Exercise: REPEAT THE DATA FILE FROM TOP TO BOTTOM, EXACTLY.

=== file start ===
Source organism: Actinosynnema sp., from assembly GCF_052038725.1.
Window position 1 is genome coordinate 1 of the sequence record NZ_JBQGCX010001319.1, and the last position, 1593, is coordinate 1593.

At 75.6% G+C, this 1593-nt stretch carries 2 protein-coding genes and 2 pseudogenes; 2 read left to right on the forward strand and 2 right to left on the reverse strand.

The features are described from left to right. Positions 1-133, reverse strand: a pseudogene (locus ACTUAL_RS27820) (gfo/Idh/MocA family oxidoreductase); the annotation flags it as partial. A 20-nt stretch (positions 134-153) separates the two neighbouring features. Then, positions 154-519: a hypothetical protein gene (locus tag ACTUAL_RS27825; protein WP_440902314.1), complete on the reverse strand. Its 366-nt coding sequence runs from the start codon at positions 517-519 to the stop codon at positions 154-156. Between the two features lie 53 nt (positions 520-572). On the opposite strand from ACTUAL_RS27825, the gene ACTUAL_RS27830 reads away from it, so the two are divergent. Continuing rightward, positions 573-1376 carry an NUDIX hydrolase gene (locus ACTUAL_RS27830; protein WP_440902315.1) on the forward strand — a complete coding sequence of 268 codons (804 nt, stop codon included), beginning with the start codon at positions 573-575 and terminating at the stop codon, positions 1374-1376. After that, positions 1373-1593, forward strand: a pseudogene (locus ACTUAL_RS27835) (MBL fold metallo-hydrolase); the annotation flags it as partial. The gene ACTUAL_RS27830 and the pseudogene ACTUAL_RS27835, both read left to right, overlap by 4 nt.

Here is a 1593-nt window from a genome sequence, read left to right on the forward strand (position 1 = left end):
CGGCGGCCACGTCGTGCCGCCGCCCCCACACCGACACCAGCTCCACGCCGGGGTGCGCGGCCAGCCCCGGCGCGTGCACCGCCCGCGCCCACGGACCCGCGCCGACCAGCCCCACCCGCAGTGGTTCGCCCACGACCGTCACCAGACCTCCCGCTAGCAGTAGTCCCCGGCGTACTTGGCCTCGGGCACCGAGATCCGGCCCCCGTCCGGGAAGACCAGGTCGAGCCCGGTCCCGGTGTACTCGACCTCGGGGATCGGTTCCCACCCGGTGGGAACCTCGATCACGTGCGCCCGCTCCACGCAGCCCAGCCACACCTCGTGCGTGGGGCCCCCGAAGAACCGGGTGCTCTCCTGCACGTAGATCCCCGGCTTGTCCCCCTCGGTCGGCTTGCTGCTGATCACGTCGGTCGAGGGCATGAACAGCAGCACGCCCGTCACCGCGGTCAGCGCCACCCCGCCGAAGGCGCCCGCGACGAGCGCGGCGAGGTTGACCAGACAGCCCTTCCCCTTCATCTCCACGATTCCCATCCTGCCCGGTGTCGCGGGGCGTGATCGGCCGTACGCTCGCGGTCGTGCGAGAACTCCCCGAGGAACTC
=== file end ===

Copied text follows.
Source organism: Actinosynnema sp., from assembly GCF_052038725.1.
Window position 1 is genome coordinate 1 of the sequence record NZ_JBQGCX010001319.1, and the last position, 1593, is coordinate 1593.

At 75.6% G+C, this 1593-nt stretch carries 2 protein-coding genes and 2 pseudogenes; 2 read left to right on the forward strand and 2 right to left on the reverse strand.

The features are described from left to right. Positions 1-133, reverse strand: a pseudogene (locus ACTUAL_RS27820) (gfo/Idh/MocA family oxidoreductase); the annotation flags it as partial. A 20-nt stretch (positions 134-153) separates the two neighbouring features. Then, positions 154-519: a hypothetical protein gene (locus tag ACTUAL_RS27825; protein WP_440902314.1), complete on the reverse strand. Its 366-nt coding sequence runs from the start codon at positions 517-519 to the stop codon at positions 154-156. Between the two features lie 53 nt (positions 520-572). On the opposite strand from ACTUAL_RS27825, the gene ACTUAL_RS27830 reads away from it, so the two are divergent. Continuing rightward, positions 573-1376 carry an NUDIX hydrolase gene (locus ACTUAL_RS27830; protein WP_440902315.1) on the forward strand — a complete coding sequence of 268 codons (804 nt, stop codon included), beginning with the start codon at positions 573-575 and terminating at the stop codon, positions 1374-1376. After that, positions 1373-1593, forward strand: a pseudogene (locus ACTUAL_RS27835) (MBL fold metallo-hydrolase); the annotation flags it as partial. The gene ACTUAL_RS27830 and the pseudogene ACTUAL_RS27835, both read left to right, overlap by 4 nt.

Here is a 1593-nt window from a genome sequence, read left to right on the forward strand (position 1 = left end):
CGGCGGCCACGTCGTGCCGCCGCCCCCACACCGACACCAGCTCCACGCCGGGGTGCGCGGCCAGCCCCGGCGCGTGCACCGCCCGCGCCCACGGACCCGCGCCGACCAGCCCCACCCGCAGTGGTTCGCCCACGACCGTCACCAGACCTCCCGCTAGCAGTAGTCCCCGGCGTACTTGGCCTCGGGCACCGAGATCCGGCCCCCGTCCGGGAAGACCAGGTCGAGCCCGGTCCCGGTGTACTCGACCTCGGGGATCGGTTCCCACCCGGTGGGAACCTCGATCACGTGCGCCCGCTCCACGCAGCCCAGCCACACCTCGTGCGTGGGGCCCCCGAAGAACCGGGTGCTCTCCTGCACGTAGATCCCCGGCTTGTCCCCCTCGGTCGGCTTGCTGCTGATCACGTCGGTCGAGGGCATGAACAGCAGCACGCCCGTCACCGCGGTCAGCGCCACCCCGCCGAAGGCGCCCGCGACGAGCGCGGCGAGGTTGACCAGACAGCCCTTCCCCTTCATCTCCACGATTCCCATCCTGCCCGGTGTCGCGGGGCGTGATCGGCCGTACGCTCGCGGTCGTGCGAGAACTCCCCGAGGAACTC